Allison's Book Bag

Unslut by Emily Linden

Posted on: May 17, 2016

Unslut by Emily Linden is part diary and part commentary, both of which I have mixed feelings about. Linden’s memoir is also part of a bigger project, one which includes a documentary and an online forum. The project is intended to provide support to girls who have experienced “slut-shaming” and “sexual bullying”, a goal which I commend.

As a diary, Unslut succeeds on some levels and not on others. Many girls in middle school face almost daily mood swings, run through friends like they do clothes, obsess about their dating life, and feel as if their world as they know it is over. In just one week’s worth of entries, LInden goes from loving her life to hating her life right back to loving her life. And in a month’s worth of entries, she’s lost some old friends while also gaining some new friends. As for her dating life, the diary brought back memories both of my own “love-me” and “love-me-not” odes, as well as that of the teen girls whom I have mentored. The turmoil of an adolescent girl’s life seemingly never ends. On all these accounts, the diary succeeds.

Where the diary fails is its non-stop entries about boys, boys, and boys. Even in middle school, girls do have other worries such as: their looks, their grades, their parents, their teachers, and their future. In her commentary, Linde herself refers to a summer camp where no one knew her as anything but an enthusiastic singer, suggesting that a world did exist for her outside of boys. Yet I don’t get that idea from Unslut, which is supposedly a word-by-word reprint of her diary. Instead Unslut leads me to believe that every emotion, every friendship, and every choice that Linden made arose from status in the dating world. As such, the diary feels counterproductive to the modern empowerment messages for women.

With regards to the commentary, it too succeeds on some levels and not on others. Linden’s explanation of how popularity was evaluated and of what the four sexual bases meant to her generation provides helpful context to her diary. Even informing readers of such trivial matters such as what a certain candy tasted like or what certain singers sang like was interesting in its own way. On the flip side, Linden’s snarky comments and moralizing statements detracted from my ability to enjoy the emotional narrative of an eleven-year-old. Moreover, because they’re incorporated as annotations to her diary entries, the comments felt cumbersome to read.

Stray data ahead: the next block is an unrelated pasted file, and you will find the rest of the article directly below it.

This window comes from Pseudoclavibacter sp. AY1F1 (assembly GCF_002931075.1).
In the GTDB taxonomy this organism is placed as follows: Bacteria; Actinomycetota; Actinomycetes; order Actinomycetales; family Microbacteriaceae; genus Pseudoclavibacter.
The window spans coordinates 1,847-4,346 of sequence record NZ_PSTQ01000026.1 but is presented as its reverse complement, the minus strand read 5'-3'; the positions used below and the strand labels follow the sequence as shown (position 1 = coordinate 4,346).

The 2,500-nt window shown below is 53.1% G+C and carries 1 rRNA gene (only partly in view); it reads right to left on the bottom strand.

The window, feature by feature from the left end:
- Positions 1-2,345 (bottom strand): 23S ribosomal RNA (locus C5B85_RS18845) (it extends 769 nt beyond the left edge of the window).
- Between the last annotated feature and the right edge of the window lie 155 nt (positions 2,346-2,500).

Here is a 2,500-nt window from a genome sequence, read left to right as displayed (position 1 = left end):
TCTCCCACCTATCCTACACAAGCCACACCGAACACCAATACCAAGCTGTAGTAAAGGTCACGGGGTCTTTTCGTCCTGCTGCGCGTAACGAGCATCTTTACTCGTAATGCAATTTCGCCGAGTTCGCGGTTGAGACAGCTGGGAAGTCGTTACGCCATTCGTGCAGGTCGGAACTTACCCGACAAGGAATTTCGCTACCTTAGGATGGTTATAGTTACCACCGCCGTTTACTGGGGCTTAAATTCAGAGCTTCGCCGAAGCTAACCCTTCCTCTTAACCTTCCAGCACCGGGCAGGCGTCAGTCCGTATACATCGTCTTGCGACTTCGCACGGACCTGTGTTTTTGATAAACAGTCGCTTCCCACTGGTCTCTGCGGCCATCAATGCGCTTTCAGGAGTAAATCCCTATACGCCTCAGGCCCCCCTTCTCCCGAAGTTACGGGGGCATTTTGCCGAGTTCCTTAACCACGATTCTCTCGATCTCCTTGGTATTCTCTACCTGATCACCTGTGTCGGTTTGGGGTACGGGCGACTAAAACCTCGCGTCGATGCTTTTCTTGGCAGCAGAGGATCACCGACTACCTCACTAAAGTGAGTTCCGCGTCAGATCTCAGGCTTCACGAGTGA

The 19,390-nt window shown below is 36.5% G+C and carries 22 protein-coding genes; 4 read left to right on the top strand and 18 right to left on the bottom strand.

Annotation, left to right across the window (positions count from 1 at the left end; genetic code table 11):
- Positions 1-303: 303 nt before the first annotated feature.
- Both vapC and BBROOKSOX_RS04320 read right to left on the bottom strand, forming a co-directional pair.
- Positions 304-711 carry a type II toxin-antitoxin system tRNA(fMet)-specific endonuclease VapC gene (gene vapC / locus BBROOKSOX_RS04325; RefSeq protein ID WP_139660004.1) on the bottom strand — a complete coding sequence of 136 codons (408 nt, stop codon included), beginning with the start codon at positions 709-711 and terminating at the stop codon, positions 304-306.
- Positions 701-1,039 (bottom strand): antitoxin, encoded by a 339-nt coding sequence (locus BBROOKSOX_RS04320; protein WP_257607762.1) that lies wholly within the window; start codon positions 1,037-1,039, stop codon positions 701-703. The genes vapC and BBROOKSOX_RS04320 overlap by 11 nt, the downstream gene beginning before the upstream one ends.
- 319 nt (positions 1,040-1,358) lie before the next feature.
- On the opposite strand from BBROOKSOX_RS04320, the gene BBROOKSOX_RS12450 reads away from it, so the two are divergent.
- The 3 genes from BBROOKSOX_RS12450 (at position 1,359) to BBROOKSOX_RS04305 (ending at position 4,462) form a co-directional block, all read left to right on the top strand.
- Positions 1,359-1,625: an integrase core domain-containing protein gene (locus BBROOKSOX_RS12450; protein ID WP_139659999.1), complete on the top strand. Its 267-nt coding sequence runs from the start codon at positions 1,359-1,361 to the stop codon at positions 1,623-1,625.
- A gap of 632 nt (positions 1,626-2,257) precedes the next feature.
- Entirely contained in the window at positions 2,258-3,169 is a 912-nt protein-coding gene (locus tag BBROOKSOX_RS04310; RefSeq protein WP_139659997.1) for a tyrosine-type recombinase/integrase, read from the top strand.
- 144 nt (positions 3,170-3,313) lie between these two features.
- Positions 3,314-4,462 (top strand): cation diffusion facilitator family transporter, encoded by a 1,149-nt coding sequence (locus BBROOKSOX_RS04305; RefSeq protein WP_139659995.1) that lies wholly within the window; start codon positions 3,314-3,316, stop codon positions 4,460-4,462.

Finally, I have a caution. A quote on the back cover says that the diary should be required reading for all teens. Unless this happens with parental guidance, I disagree. First, there’s the casual use of the F word. Second, there are explicit sex scenes. Third, Linden claims there’s a double-standard, but then doesn’t consider the pressures that guys themselves might face to know if a double-standard really exists. Fourth, I’m not completely comfortable with Linden’s message. Is she saying that society should be more careful in how it discourages sexual activity or that teens should be encouraged to explore all the bases? There’s an important difference.

Linden’s heart is in the right place with The Unslut project. Her online project has apparently caused many females to share their own stories of being labeled sluts. I hope that her printed memoir will stir an equal amount of discussion, for it is only in talking about why adolescents obsess about the opposite sex, desire to reach third (or fourth) base, and then condemn each other for these choices will we truly grow as a society. I’m just not sure it will.

My rating? Leave it: Don’t even take it off the shelves. Not recommended.

How would you rate this book?

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2 Responses to "Unslut by Emily Linden"

Well, I won’t read this book. I’m not all that thrilled about the title. It had my mind going in several different directions.

Excellent review.

Have a fabulous day. ☺

I had looked forward to reading this book. Bullying is a serious social dilemma. True stories can help everyone better understand how it arises and how we can stop it. Sadly, this memoir really disappointed me.

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Summer Reviews

Books can take connect us with strangers, take us to unique places, and introduce us to new ideas. They can also offer hope in a chaotic world. And so I must share what I read!

Each week, I’ll introduce you to religious books, Advanced Reader Copies, animal books, or diversity books. Some I’ll review as singles and others as part of round-ups. Just ahead, there will be reviews of:

  • Joni: The unforgettable story of a young woman’s struggle against quadriplegia & depression by Joni Eareckson
  • The True Story of the World’s Most Beloved Animal Sanctuary by Samantha Glen
  • Brothers in hope : the story of the Lost Boys of Sudan–refugees by Mary Williams
  • The Inner Life of Cats by Thomas McNamee

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